The Maharashtra government on Thursday suspended Bhandara district civil surgeon Dr Pramod Khandate and took stringent action against other officials after a fire broke out in the district general hospital and led to the death of 10 infants on January 9, reported The Indian Express. On duty medical officer Dr Archana Meshram and sister in charge Jyoti Bharaskar were also suspended.
“The district civil surgeon and medical officer will remain suspended until the departmental inquiry is over,” Health Minister Rajesh Tope said.
Besides the suspensions, the government terminated the contracts of two staff nurses – Smita Sanjay Ambil Duke and Shubhangi Sathavane – and transferred additional civil surgeon Dr Sunita Bade.
District hospitals in the state will also be subjected to a health audit over the next 15 days, reported India Today. A committee has been constituted under the chairmanship of Health Commissioner Dr Ramaswamy and an action plan will be prepared after receiving his report.
The government’s decision came a day after Nagpur Divisional Commissioner Sanjeev Kumar submitted an inquiry report into the incident to Health Secretary Dr Pradeep Vyas.
The report held Khandate responsible as he was the overall supervisor of the hospital, which lacked proper upkeep. Khandate along with Bade was also responsible for ensuring adequate staff for the hospital.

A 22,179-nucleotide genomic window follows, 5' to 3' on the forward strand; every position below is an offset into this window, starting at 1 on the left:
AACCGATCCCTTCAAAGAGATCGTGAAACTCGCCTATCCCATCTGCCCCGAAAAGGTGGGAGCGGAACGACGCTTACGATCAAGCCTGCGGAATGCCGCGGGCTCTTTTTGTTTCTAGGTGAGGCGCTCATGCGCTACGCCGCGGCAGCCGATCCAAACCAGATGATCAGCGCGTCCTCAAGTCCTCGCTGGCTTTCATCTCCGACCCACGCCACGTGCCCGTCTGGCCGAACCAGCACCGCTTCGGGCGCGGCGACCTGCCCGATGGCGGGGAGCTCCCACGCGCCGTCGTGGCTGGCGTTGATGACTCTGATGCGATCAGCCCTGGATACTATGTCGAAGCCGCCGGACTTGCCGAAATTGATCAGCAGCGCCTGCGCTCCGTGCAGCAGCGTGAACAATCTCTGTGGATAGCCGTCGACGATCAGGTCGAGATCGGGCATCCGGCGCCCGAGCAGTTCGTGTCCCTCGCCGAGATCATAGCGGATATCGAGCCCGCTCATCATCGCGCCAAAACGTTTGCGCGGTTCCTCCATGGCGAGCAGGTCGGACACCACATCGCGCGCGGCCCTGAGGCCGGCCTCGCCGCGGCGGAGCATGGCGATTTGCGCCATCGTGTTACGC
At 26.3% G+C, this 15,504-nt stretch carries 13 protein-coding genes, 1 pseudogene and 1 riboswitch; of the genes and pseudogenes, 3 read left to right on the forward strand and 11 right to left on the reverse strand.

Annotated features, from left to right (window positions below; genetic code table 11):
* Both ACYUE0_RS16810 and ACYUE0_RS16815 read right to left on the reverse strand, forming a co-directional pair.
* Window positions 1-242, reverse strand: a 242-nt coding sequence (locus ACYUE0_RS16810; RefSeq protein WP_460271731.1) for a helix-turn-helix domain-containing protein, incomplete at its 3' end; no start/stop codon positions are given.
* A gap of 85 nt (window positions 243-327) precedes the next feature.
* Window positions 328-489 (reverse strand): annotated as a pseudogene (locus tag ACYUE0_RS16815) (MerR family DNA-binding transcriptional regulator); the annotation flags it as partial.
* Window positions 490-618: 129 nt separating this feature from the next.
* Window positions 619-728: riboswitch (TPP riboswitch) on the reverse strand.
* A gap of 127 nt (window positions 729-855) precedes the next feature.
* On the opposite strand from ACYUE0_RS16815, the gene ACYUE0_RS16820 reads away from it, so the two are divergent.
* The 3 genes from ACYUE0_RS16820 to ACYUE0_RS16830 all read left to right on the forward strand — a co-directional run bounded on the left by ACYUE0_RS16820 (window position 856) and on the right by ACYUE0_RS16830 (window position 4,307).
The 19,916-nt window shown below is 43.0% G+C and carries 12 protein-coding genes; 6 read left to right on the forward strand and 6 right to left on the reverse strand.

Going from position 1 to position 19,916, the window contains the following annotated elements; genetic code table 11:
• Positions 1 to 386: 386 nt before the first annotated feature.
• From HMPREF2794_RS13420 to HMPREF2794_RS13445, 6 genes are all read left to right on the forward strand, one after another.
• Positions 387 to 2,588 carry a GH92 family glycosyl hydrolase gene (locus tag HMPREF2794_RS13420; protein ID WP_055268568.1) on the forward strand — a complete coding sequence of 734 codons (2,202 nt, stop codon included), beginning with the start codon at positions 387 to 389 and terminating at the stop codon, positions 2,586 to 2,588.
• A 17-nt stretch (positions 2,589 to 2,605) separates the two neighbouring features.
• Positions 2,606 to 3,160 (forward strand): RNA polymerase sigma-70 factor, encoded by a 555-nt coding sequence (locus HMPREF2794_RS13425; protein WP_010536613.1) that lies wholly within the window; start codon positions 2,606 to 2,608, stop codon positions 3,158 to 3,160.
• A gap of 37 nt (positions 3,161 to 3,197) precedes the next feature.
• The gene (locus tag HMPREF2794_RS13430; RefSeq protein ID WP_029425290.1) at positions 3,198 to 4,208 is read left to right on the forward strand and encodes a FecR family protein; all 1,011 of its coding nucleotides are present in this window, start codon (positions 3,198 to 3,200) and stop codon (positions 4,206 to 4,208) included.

The report held Meshram and Ambade responsible for not being present at the Sick Newborn Care Unit, even when they were on duty at the time of the incident.
It said that on duty nurses, Duke and Sathavane, were not at their nursing station at time of the fire. Bharaskar was found responsible for not making sure that the nurses were present at the station. Duke and Sathavane had returned to the nursing station after they heard the first explosion in a radiant warmer. By the time they came back, a seven-day-old baby was charred to death.
The fire began in the radiant warmer following a spark. The conductor in the control panel was worn out, the report said. The fire spread through mattresses and plastics in two other warmers. It melted the central oxygen pipe, causing a lot of smoke.
Seven babies in the nursing station died due to smoke inhalation and suffocation. Three babies died due to burn injuries, the forensic report said.
In its report, the committee recommended appointing trained biomedical and electrical engineers to handle equipment in the hospital. Tope said that the recommendation will be implemented.
The health minister also said that CCTV cameras will be installed in hospitals. National Building Code guidelines will be followed for future construction of hospitals and their maintenance, he added.
The report also said that there was a need to have proper coordination between the public works department and the health department to maintain the hospital buildings. “I have written to all district guardian ministers to provide funds from the District Planning and Development Council for audit and repairs in hospitals,” Tope said. “In the coming days, we will see several changes.”